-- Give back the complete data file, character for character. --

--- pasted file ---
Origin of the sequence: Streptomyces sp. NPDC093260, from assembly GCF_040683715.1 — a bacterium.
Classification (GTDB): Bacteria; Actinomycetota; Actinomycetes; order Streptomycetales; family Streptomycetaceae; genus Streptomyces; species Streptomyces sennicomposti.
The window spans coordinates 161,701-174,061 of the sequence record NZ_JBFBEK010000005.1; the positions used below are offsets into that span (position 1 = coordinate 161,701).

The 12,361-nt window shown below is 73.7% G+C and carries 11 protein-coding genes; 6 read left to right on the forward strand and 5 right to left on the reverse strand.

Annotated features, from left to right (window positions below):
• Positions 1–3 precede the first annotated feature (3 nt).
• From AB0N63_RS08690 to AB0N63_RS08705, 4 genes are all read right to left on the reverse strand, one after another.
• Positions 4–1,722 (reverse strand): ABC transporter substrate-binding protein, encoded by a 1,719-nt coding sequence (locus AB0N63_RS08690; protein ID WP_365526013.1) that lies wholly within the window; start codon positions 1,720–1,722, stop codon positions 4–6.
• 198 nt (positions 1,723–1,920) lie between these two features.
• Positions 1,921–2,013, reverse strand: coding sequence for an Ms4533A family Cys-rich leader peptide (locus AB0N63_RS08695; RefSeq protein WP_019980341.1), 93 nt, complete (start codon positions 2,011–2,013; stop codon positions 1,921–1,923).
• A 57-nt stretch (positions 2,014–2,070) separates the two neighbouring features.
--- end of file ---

Origin of the sequence: Streptomyces sp. NPDC093260, from assembly GCF_040683715.1 — a bacterium.
Classification (GTDB): Bacteria; Actinomycetota; Actinomycetes; order Streptomycetales; family Streptomycetaceae; genus Streptomyces; species Streptomyces sennicomposti.
The window spans coordinates 161,701-174,061 of the sequence record NZ_JBFBEK010000005.1; the positions used below are offsets into that span (position 1 = coordinate 161,701).

The 12,361-nt window shown below is 73.7% G+C and carries 11 protein-coding genes; 6 read left to right on the forward strand and 5 right to left on the reverse strand.

Annotated features, from left to right (window positions below):
• Positions 1–3 precede the first annotated feature (3 nt).
• From AB0N63_RS08690 to AB0N63_RS08705, 4 genes are all read right to left on the reverse strand, one after another.
• Positions 4–1,722 (reverse strand): ABC transporter substrate-binding protein, encoded by a 1,719-nt coding sequence (locus AB0N63_RS08690; protein ID WP_365526013.1) that lies wholly within the window; start codon positions 1,720–1,722, stop codon positions 4–6.
• 198 nt (positions 1,723–1,920) lie between these two features.
• Positions 1,921–2,013, reverse strand: coding sequence for an Ms4533A family Cys-rich leader peptide (locus AB0N63_RS08695; RefSeq protein WP_019980341.1), 93 nt, complete (start codon positions 2,011–2,013; stop codon positions 1,921–1,923).
• A 57-nt stretch (positions 2,014–2,070) separates the two neighbouring features.